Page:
We have studied the Parisi overlap distribution for the three dimensional Ising spin glass in the Migdal-Kadanoff approximation. For temperatures T around 0.7Tc and system sizes upto L=32, we found a P(q) as expected for the full Parisi replica symmetry breaking, just as was also observed in recent Monte Carlo simulations on a cubic lattice. However, for lower temperatures our data agree with predictions from the droplet or scaling picture. The failure to see droplet model behaviour in Monte Carlo simulations is due to the fact that all existing simulations have been done at temperatures too close to the transition temperature so that sytem sizes larger than the correlation length have not been achieved.

Abstract:
(Revised, with postscript figures appended, corrections and added comments.) We develop and describe new approaches to the problem of interacting Fermions in spatial dimensions greater than one. These approaches are based on generalizations of powerful tools previously applied to problems in one spatial dimension. We begin with a review of one-dimensional interacting Fermions. We then introduce a simplified model in two spatial dimensions to study the role that spin and perfect nesting play in destabilizing Fermion liquids. The complicated functional renormalization group equations of the full problem are made tractable in our model by replacing the continuum of points that make up the closed Fermi line with four Fermi points. Despite this drastic approximation, the model exhibits physically reasonable behavior both at half-filling (where instabilities occur) and away from half-filling (where a Luttinger liquid arises). Next we implement the Bosonization of higher dimensional Fermi surfaces introduced by Luther and advocated most recently by Haldane. Bosonization incorporates the phase space and small-angle scattering .... (7 figures, appended as a postscript file at the end of the TeX file).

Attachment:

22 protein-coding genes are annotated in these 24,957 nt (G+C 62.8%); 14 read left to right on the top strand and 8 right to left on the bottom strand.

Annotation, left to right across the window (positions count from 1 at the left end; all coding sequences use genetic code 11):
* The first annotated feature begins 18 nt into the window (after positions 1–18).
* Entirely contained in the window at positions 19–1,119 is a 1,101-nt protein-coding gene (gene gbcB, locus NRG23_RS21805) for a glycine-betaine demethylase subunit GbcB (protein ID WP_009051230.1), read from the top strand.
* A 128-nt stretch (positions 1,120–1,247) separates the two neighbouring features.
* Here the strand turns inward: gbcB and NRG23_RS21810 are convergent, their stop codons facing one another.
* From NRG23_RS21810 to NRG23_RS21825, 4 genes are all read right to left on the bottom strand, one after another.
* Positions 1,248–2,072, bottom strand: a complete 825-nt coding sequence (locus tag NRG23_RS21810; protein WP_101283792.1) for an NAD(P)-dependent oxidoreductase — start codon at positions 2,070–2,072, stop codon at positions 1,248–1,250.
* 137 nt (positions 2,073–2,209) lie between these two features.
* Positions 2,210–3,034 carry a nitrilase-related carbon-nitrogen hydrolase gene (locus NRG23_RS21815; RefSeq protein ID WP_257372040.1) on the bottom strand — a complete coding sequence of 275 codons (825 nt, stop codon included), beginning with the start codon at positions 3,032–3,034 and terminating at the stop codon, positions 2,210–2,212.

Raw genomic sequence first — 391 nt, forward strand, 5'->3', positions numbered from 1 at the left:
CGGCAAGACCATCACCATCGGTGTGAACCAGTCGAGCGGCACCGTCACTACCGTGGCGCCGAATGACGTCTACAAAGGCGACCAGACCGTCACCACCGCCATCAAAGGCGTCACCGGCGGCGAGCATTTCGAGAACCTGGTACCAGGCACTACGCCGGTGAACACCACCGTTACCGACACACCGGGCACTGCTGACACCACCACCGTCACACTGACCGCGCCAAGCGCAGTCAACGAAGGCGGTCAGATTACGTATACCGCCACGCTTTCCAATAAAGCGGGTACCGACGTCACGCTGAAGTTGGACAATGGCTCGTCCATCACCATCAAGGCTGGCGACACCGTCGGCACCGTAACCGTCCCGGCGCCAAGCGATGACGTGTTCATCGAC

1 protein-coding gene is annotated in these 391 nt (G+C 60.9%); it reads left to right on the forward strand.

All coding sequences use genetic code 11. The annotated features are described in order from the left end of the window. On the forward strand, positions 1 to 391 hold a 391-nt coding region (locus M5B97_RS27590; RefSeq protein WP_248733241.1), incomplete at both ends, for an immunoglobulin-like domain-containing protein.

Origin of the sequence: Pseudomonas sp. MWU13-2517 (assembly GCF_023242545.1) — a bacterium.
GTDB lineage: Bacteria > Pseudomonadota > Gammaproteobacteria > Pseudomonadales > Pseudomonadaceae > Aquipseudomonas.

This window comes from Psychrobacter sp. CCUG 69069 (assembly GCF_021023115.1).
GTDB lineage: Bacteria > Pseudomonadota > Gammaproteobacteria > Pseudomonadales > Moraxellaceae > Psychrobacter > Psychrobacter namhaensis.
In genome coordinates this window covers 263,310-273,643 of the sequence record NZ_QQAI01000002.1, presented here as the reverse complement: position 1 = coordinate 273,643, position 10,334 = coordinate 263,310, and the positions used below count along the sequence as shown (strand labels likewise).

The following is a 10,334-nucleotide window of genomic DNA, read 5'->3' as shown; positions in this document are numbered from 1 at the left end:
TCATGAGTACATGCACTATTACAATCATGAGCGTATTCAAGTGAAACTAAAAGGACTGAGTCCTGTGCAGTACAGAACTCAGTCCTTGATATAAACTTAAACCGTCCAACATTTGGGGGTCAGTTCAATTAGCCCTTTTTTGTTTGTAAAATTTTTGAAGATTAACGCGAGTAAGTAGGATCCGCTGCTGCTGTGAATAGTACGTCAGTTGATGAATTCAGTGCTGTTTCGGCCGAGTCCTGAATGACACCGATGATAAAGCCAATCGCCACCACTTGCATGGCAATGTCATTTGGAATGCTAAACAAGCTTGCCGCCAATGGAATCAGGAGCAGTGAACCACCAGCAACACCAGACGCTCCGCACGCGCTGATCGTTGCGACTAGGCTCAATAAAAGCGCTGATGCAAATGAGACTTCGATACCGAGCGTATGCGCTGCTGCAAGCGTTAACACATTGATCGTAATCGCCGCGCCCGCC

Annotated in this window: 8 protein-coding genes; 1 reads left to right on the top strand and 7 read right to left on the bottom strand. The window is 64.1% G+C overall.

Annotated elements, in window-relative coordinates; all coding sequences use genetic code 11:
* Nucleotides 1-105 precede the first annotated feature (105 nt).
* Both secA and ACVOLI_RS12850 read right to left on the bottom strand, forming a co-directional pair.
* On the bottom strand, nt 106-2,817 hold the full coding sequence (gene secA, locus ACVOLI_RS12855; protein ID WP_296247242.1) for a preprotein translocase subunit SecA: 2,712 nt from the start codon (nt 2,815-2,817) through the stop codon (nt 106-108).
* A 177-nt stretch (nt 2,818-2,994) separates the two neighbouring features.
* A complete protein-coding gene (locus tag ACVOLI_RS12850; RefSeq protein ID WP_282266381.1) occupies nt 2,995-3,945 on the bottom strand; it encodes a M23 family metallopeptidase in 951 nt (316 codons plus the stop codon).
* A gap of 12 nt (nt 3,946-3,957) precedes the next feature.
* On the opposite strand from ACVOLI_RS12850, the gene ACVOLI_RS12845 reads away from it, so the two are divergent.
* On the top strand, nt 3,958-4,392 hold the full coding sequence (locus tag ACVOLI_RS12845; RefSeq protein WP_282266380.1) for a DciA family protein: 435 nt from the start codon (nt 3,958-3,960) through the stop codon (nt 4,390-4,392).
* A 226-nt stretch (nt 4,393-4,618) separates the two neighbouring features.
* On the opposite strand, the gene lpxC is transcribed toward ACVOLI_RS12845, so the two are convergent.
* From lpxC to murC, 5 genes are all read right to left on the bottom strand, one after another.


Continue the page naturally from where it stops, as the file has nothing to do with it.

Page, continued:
Abstract:
Using Monte Carlo simulations (MCS) and the Migdal-Kadanoff approximation (MKA), Marinari et al. study in their comment on our paper the link overlap between two replicas of a three-dimensional Ising spin glass in the presence of a coupling between the replicas. They claim that the results of the MCS indicate replica symmetry breaking (RSB), while those of the MKA are trivial, and that moderate size lattices display the true low temperature behavior. Here we show that these claims are incorrect, and that the results of MCS and MKA both can be explained within the droplet picture.

Abstract:
We describe a geometric picture for the pattern of fermion masses of the three generations which is invariant with respect to the renormalization group below the electroweak scale. Moreover, we predict the upper limit for the ratio between the Dirac masses of the $\mu$ and $\tau$ neutrinos, $m_{\nu_{\mu}}/ m_{\nu_{\tau}} < (9.6 \pm 0.6) 10^{-3}$.